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New equipment benefits shelter, animals

The Humane Society for Southwest Washington gets radiology equipment that allows them to treat animals in house, as opposed to sending them to outside vets.

By Patty Hastings, Columbian Social Services, Demographics, Faith
Published: July 21, 2016, 7:29pm
2 Photos
Veterinary clinic supervisor Jason Scott, center, and assistant Jordan Hoogendijk prepare Duke, a 7-year-old yellow Lab mix, for an X-ray Thursday with the Humane Society for Southwest Washington&#039;s new equipment.
Veterinary clinic supervisor Jason Scott, center, and assistant Jordan Hoogendijk prepare Duke, a 7-year-old yellow Lab mix, for an X-ray Thursday with the Humane Society for Southwest Washington's new equipment. (Amanda Cowan/The Columbian) Photo Gallery

When Duke, a yellow Labrador mix, was brought into the Humane Society for Southwest Washington as a stray, someone noticed that he was limping. In the past, it would have taken the east Vancouver animal shelter a few days to get the approximately 7-year-old dog to a veterinary clinic for an X-ray.

The clinic recently got radiology equipment, so Duke — who was under anesthesia — was placed onto the exam table Thursday afternoon. Within seconds a scan provided digital images of his leg bones. Duke’s results weren’t clear, but he appeared to have a bone shard near his elbow, said Dr. Kristi Ellis, lead veterinarian at the shelter. She’ll send Duke’s information to a specialist.

The new radiology equipment includes the body X-ray, a dental X-ray and a server for storing all of the images. Since getting the equipment six weeks ago, the shelter has X-rayed about 30 animals. Previously, the medical staff had to make an executive decision about whether an observed issue warranted a trip to a veterinary clinic.

“It’s been significantly more efficient to be able to deal with animals that have potentially life-threatening injuries or significant injuries that might be causing pain or suffering,” said Lisa Feder, vice president of operations. “It’s really hard for us to drop everything and take an animal to the emergency vet or to another vet just to get an X-ray.”

It was unusual that the shelter, given its size, didn’t have any radiology equipment; the Oregon Humane Society, for instance, has several X-ray machines, Feder said.

The ability to purchase the equipment was spurred by an unsolicited $30,000 grant from the Banfield Foundation, which was part of the nonprofit’s 12 Days of Giving campaign. The Banfield Foundation, established in September 2015, is a separate charitable arm of Banfield Pet Hospital, which recently moved its corporate headquarters to east Vancouver.

“Probably, we wouldn’t have the equipment without them,” said Denise Barr, the shelter’s marketing director.

Following Banfield’s gift, the Humane Society launched a three-month fundraising campaign. Twenty-five investor donors contributed the remaining $100,000 needed.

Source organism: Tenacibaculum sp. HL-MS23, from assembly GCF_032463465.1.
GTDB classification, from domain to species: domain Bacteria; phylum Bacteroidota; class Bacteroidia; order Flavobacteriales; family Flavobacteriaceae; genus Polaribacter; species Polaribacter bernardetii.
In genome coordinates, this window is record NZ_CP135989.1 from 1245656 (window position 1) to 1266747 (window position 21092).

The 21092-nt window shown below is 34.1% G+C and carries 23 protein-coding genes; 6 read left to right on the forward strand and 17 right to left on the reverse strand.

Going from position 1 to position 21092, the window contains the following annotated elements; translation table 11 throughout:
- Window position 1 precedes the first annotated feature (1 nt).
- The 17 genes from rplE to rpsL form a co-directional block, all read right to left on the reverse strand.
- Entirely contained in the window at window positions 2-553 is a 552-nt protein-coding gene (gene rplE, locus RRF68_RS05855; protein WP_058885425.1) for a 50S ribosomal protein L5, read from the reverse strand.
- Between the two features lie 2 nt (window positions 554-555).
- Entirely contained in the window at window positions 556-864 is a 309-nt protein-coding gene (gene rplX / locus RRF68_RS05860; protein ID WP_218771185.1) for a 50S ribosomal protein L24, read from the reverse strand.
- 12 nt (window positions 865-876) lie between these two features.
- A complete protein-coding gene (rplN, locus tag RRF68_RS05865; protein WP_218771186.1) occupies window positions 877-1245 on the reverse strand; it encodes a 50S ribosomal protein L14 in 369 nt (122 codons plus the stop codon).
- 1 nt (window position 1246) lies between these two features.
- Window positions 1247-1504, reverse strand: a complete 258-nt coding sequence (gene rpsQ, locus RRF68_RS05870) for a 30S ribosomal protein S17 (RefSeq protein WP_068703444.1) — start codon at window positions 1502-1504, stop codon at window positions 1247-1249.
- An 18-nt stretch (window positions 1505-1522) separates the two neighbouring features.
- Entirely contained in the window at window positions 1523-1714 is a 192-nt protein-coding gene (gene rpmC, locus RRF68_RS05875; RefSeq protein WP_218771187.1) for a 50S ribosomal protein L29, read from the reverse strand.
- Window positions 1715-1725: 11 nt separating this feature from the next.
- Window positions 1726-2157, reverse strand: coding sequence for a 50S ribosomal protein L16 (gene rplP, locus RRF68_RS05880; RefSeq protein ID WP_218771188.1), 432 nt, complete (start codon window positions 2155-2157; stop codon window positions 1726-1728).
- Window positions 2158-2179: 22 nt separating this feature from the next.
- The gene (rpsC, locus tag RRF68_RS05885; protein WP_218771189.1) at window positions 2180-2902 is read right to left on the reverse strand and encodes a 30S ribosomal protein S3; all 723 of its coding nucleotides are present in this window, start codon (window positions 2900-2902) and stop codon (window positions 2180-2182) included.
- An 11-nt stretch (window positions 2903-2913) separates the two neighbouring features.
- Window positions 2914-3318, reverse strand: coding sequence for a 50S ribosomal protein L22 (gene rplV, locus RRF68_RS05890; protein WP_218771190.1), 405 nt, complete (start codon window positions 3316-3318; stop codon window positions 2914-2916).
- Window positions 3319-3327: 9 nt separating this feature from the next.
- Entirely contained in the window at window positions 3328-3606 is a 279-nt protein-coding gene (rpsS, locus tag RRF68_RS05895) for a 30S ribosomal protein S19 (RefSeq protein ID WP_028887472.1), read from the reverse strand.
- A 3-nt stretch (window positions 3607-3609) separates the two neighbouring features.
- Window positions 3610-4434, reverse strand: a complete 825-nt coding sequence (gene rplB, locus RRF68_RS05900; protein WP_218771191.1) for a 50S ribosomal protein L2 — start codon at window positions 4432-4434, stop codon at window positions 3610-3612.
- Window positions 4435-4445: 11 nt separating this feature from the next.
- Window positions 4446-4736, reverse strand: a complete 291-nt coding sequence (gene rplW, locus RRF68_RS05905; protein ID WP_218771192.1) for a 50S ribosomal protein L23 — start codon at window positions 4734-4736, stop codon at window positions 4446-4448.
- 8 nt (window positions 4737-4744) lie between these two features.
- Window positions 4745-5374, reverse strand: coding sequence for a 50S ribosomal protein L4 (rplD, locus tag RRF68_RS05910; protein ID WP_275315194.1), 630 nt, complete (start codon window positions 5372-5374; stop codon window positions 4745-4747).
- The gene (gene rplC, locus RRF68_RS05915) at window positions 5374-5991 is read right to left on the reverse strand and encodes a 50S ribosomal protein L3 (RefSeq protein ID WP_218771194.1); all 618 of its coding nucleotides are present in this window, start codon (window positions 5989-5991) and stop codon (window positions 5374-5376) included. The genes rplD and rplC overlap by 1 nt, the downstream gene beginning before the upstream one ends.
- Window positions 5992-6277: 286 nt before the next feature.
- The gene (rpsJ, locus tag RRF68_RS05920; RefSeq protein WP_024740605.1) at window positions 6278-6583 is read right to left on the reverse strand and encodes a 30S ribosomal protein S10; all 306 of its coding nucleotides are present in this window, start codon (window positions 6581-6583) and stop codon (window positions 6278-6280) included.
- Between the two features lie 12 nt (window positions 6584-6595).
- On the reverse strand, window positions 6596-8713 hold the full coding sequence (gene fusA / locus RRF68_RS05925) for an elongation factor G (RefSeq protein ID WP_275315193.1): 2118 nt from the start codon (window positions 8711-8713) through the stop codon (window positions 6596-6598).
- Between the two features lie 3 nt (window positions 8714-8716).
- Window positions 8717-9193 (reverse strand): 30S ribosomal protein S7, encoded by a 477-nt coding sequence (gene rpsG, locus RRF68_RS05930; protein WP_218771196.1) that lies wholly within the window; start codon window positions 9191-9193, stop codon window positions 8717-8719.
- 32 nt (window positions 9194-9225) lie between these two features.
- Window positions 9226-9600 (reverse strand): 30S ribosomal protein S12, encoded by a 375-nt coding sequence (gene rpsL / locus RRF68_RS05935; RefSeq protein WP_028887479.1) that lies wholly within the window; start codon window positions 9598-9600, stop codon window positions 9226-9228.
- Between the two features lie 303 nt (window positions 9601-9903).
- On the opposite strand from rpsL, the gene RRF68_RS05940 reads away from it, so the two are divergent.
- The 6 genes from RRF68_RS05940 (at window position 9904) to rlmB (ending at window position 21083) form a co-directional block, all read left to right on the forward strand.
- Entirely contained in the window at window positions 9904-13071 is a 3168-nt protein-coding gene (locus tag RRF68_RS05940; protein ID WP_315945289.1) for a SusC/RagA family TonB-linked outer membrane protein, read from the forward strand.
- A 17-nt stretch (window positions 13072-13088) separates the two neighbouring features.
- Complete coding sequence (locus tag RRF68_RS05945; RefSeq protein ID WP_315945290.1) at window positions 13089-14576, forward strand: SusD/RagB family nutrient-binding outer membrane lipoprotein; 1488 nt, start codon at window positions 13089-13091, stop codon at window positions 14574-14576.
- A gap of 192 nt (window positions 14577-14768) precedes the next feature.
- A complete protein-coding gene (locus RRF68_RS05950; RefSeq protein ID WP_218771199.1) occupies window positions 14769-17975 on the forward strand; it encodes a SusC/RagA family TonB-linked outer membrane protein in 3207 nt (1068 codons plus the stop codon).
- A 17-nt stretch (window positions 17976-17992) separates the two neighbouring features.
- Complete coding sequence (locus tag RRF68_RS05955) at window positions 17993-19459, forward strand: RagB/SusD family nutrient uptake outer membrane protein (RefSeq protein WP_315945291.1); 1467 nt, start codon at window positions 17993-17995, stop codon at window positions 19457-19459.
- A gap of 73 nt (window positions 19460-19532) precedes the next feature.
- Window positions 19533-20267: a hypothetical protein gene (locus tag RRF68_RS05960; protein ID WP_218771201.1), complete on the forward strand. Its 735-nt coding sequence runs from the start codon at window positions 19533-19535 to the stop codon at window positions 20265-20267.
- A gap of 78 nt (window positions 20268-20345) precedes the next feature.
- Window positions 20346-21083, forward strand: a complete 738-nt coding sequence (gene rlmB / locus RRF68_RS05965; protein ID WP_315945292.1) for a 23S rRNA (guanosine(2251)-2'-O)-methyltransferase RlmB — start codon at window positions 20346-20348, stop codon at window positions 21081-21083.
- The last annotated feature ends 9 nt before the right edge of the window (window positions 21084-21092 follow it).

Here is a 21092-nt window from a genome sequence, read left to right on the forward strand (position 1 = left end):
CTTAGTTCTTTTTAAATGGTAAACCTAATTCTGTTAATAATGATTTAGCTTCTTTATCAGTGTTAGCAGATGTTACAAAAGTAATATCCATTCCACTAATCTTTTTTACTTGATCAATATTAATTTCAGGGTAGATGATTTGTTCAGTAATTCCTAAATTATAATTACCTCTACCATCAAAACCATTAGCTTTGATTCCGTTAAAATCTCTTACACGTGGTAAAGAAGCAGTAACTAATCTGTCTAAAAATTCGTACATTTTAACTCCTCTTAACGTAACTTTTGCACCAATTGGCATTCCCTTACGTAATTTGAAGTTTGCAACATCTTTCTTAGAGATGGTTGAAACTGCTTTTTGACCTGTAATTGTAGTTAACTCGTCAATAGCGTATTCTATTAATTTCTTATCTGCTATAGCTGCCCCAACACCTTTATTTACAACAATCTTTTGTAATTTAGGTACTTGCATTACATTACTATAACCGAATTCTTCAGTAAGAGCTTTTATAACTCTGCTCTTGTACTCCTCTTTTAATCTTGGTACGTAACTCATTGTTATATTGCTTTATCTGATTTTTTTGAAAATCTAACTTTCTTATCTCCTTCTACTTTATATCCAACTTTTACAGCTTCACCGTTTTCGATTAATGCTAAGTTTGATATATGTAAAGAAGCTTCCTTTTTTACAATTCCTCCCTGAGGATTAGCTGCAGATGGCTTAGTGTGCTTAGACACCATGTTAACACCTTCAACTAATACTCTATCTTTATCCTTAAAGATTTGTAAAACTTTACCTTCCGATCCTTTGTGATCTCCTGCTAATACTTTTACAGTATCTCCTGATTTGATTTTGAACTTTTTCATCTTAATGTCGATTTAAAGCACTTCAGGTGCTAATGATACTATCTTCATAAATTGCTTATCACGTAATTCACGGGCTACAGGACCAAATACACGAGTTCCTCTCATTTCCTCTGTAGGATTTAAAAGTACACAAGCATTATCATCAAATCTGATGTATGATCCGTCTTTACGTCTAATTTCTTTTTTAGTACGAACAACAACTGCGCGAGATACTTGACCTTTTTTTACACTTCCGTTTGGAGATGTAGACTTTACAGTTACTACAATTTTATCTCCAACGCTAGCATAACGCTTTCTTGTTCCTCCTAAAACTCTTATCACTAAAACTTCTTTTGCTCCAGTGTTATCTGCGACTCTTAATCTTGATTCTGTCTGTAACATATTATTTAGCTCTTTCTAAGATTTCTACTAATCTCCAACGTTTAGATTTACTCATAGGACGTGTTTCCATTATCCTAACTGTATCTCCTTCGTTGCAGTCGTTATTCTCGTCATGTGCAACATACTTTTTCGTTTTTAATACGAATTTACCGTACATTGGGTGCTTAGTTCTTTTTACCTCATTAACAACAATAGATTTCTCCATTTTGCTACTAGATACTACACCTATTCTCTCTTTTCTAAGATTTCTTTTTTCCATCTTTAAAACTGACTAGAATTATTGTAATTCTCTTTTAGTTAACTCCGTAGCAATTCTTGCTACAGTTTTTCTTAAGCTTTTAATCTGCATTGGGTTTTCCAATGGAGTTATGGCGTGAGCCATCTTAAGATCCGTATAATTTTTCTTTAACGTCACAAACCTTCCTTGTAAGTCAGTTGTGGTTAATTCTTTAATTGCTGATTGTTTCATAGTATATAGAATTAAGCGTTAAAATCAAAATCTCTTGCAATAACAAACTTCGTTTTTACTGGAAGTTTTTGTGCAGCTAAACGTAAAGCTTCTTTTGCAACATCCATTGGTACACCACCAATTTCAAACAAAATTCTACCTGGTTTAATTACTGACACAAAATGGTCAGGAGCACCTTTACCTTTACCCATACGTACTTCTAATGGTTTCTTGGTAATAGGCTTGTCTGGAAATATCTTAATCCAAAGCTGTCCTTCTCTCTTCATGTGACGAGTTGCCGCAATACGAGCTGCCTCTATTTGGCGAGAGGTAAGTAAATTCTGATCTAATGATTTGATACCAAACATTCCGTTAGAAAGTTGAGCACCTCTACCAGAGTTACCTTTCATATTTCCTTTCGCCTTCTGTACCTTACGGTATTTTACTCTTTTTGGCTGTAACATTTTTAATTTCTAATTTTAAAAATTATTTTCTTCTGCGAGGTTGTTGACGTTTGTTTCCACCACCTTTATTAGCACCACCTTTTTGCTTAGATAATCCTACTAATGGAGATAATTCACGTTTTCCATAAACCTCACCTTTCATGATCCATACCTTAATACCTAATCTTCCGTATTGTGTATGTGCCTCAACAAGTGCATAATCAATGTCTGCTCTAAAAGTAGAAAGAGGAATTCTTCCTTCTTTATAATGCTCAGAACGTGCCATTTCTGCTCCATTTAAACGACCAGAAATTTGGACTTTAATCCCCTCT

“At Banfield Pet Hospital and the Banfield Foundation, we believe in the importance of veterinary care for all pets — not just those who are owned,” Kim Koenig said in a statement. She’s the program manager for corporate social responsibility at the pet hospital. “Via our volunteer work, we have seen first-hand the care and work that goes in to caring for the pets at the Humane Society for Southwest Washington, and are proud to help them serve hundreds and thousands of pets in the years to come.”

In some cases, an X-ray diagnosis can be lifesaving.

A cat recently rescued at a busy intersection had apparently been hit by a car. She was in bad shape and was having trouble breathing.

“Without a diagnosis I don’t know what to treat,” Ellis said. “Once I knew what it was, then I could fix it.”

Within 30 minutes of her arrival, staff were able to X-ray the cat. It turned out she had a collapsed lung that Ellis drained, saving the cat’s life. If the cat had to wait to go to an outside veterinarian, she wouldn’t have made it, Ellis said. Eventually, the cat, Monkey, was reunited with its owners thanks to “lost cat” signs Ellis posted at the intersection where she was found.

Limping, vomiting and trouble breathing are each symptoms that would warrant using the radiology equipment. Often, people bring in stray animals that are injured or have skin issues or need dental work, Feder said.

The Humane Society feels responsible for placing animals up for adoption with a reasonable expectation of them being healthy, she said. The radiology equipment “will make a huge change in the quality of our shelter medicine program and a huge change in the quality of animals we put up for adoption,” Feder said.

The Humane Society already does other medical procedures include spaying and neutering animals, eye surgery, dental surgery and amputations. Currently, the save rate at the shelter is 97 percent for dogs and 92 percent for cats.

Columbian Social Services, Demographics, Faith